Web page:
Finally, Bracamontes is shown in the ad saying:
"I will break out soon and I will kill more."
Luis Bacamontes shown in the Trump campaign video.
The case has drawn widespread media attention, the Bee noted, "partly because of Bracamontes’ status as an illegal immigrant and his history of arrests and deportations in Arizona. President Donald Trump has weighed in on the case, mentioning it during a speech to Congress last year and introducing the widow of one of the slain deputies."
Asked about the ad, Speaker of the House Paul Ryan, R-Wisc., told CBS' "Face the Nation" Sunday that "I don't know if that's necessarily productive."
Independent Vermont Sen. Bernie Sanders criticized the spot as being "really unbelievable and so sad for our country," in an interview with CNN's "State of the Union."
Crime rates for immigrants
Bracamontes’ inclusion in the ad inflames the debate over illegal immigration. It also feeds the stereotype that undocumented immigrants as a group are violent, an idea that’s not backed up by the facts.
In August 2017, we rated Mostly True a claim by candidate for California governor Antonio Villaraigosa that "undocumented immigrants commit less crimes than the native born." We interpreted his statement to mean undocumented people commit crimes at a lower rate than the native born.
Villaraigosa repeated that claim in January 2018 at a gubernatorial candidates town hall in Los Angeles. His claim followed comments about crime and illegal immigrants by Republican candidate Travis Allen, who supports Trump’s immigration stance.
Here’s some of the evidence that backs up Villaraigosa’s assertion:
• Findings in a March 2017 study by the libertarian Cato Institute show "Illegal immigrants are 44 percent less likely to be incarcerated than natives. Legal immigrants are 69 percent less likely to be incarcerated than natives. Legal and illegal immigrants are underrepresented in the incarcerated population while natives are overrepresented."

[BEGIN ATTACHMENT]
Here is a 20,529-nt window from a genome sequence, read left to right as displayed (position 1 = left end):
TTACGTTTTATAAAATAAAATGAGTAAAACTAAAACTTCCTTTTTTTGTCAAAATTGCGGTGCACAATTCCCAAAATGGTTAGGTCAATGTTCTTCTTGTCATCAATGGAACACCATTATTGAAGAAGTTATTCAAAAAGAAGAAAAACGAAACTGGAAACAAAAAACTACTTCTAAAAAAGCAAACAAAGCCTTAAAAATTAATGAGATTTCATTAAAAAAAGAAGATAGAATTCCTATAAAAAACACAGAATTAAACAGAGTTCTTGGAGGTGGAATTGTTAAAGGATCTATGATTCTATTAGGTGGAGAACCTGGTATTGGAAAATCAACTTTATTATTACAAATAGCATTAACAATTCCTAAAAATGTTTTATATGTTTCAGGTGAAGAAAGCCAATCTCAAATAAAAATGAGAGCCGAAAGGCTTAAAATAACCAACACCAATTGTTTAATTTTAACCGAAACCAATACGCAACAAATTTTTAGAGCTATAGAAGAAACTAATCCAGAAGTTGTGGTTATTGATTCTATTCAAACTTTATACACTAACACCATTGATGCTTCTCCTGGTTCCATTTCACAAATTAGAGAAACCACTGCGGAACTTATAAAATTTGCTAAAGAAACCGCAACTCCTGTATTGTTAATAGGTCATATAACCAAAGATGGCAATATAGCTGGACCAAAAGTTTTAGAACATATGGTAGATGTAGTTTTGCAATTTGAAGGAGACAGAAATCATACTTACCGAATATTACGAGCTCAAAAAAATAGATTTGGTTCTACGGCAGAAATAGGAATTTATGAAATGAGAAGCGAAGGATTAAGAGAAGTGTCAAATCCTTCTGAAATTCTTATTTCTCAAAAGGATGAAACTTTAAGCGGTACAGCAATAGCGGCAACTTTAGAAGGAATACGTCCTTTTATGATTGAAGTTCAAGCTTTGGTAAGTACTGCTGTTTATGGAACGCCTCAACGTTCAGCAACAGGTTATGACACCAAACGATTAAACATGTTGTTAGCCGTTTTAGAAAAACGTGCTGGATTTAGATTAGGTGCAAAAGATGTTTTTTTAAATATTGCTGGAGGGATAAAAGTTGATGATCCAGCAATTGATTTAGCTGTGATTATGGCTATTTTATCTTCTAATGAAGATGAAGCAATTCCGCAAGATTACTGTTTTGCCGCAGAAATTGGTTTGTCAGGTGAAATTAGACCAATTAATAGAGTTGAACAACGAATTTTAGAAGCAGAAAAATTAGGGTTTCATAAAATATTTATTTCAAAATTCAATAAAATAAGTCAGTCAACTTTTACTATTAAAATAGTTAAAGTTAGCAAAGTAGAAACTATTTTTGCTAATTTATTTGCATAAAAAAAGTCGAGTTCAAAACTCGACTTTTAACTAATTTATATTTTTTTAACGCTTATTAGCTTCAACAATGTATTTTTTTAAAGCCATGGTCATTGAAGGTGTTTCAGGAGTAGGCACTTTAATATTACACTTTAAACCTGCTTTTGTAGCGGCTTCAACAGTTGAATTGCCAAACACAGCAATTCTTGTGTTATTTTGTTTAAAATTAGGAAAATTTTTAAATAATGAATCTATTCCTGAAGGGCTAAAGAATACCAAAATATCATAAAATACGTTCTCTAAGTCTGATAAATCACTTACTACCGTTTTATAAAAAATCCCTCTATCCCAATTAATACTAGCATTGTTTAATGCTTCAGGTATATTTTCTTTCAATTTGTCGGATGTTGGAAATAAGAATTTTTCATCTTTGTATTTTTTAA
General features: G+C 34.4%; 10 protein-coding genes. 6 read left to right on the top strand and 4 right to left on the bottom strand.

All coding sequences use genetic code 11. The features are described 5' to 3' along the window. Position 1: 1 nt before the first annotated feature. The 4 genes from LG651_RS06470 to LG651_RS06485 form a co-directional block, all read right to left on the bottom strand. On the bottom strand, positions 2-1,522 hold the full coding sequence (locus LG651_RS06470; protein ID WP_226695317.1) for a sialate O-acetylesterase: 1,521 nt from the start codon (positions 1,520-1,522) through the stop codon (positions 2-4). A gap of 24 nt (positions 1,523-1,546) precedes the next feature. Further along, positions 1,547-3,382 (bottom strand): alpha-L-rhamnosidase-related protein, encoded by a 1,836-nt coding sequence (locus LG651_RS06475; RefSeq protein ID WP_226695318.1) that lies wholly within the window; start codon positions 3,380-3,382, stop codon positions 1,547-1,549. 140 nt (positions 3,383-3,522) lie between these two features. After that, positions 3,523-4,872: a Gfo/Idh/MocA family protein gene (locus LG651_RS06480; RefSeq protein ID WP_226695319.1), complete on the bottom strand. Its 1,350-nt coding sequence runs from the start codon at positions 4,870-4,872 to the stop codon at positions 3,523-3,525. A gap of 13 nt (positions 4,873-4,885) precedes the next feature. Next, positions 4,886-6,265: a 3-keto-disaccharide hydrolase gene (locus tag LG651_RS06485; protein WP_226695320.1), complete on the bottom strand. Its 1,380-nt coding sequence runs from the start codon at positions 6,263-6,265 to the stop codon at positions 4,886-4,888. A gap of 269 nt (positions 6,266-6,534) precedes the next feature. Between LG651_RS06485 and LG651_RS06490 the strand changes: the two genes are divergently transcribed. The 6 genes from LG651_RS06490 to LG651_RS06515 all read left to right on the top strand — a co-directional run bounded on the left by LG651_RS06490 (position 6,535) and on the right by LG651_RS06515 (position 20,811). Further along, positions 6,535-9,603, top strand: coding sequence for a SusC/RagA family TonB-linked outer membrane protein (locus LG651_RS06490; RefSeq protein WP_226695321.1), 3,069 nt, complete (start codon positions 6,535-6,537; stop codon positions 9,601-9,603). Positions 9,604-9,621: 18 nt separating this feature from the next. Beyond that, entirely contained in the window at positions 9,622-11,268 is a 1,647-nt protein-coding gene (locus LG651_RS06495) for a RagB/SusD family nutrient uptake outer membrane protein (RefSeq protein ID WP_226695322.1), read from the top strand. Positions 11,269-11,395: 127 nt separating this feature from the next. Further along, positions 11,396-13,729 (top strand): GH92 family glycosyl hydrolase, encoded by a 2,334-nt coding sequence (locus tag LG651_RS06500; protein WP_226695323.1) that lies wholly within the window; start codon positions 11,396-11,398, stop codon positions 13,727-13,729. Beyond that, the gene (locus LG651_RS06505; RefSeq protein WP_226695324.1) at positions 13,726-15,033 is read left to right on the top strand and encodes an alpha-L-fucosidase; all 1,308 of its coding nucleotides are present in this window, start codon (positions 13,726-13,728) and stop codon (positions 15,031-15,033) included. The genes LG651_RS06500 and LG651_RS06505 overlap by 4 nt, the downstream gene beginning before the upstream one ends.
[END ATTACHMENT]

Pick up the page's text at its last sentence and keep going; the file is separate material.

• A 2015 National Academy of Sciences study found: "Immigrants are in fact much less likely to commit crime than natives, and the presence of large numbers of immigrants seems to lower crime rates." The study added that "This disparity also holds for young men most likely to be undocumented immigrants: Mexican, Salvadoran, and Guatemalan men. …. Today, the belief that immigrants are more likely to commit crimes is perpetuated by ‘issue entrepreneurs’ who promote the immigrant-crime connection in order to drive restrictionist immigration policy."
Not all researchers agree with the findings. The Center for Immigration Studies, which supports stricter immigration policies, in a 2009 study said that overall understanding of immigrants and crime "remains confused" due to lack of data and contrary information.
Unless inmates are identified as immigrant or native-born, incarceration rates are a poor way to measure links between immigrants and crime, the study said.
In a July 2016 fact check on a similar claim, the national PolitiFact found researchers agree "more data is needed to get a better understanding of immigration and crime."
With that caveat, it rated Mostly True a claim by then-Libertarian Party presidential candidate Gary Johnson that Mexican immigrants were more law-abiding than U.S. citizens.